“Why do people suffer?” asked a 13-year-old boy with many passports, when he travelled and saw his privilege reflected in the eyes of the world. Born to two statistics professors he was curious about anything besides academia, and so left his Australian physics degree for the adventure of technology startups in China. He wandered to monasteries in Tibet, sat for ten days of silent meditation at the edge of a South African desert, and tried to appreciate all he was born with by working as a data scientist at Airbnb. Then, he became depressed. Emerging on the other side thanks to care and treatment that so few can access, he wondered, “If even I, with all my comforts, feel this pain, perhaps Buddha was right that suffering begins in the mind?” And so I left Silicon Valley for Cambridge to contribute what I can to depression research. Neuroscience is in a golden age, powered by technologies that integrate genetics, drugs, psychology, and data. Yet we are challenged by the brain’s complexity, inconsistency of psychiatric diagnosis, and increase in depression especially among the most disadvantaged. I am grateful for the chance to offer my experiences and skills in helping shed light on these mysteries.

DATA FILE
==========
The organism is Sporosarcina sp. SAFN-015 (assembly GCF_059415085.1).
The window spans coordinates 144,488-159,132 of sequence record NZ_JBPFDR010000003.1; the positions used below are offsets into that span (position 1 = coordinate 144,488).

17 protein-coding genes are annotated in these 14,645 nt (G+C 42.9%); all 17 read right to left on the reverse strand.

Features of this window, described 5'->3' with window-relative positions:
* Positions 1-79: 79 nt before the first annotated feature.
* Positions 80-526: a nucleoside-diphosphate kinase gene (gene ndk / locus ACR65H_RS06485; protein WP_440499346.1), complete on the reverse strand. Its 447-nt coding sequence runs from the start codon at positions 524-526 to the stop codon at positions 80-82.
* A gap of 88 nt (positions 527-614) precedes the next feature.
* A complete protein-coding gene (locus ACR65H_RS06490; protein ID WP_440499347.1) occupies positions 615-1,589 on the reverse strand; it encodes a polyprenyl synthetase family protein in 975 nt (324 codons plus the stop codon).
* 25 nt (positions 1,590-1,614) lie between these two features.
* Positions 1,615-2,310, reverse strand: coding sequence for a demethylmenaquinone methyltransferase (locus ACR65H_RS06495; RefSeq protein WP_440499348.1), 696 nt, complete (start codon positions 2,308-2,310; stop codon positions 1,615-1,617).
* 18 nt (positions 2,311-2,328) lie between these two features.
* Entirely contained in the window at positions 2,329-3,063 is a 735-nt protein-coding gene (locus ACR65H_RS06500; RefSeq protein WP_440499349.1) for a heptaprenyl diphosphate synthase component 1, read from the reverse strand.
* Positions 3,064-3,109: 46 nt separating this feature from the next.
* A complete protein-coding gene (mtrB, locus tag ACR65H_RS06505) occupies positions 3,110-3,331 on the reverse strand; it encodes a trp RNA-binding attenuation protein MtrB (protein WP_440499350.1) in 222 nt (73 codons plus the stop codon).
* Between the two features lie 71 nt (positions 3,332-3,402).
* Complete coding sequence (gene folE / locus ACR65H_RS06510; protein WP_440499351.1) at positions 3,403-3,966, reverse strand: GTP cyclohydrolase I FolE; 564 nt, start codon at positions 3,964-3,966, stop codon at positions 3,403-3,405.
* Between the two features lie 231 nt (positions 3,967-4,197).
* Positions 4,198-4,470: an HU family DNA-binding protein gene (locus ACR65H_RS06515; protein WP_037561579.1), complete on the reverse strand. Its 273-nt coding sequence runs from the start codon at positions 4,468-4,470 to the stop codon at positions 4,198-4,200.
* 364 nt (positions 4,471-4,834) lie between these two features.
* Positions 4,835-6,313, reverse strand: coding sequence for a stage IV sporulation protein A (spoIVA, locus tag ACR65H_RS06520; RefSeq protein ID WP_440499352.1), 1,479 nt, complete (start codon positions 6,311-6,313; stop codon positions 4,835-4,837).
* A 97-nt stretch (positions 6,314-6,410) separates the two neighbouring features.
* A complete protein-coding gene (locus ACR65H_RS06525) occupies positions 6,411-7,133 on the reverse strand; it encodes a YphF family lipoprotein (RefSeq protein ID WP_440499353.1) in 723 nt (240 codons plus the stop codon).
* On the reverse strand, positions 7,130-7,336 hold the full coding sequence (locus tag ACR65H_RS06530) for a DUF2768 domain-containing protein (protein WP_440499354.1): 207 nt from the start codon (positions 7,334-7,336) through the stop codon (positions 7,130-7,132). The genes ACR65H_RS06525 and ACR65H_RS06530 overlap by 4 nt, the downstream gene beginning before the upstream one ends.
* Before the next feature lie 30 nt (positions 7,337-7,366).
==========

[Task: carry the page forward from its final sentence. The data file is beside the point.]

University of Cambridge Neuroscience 2021
National University of Singapore Physics 2013
Australian National University Physics 2013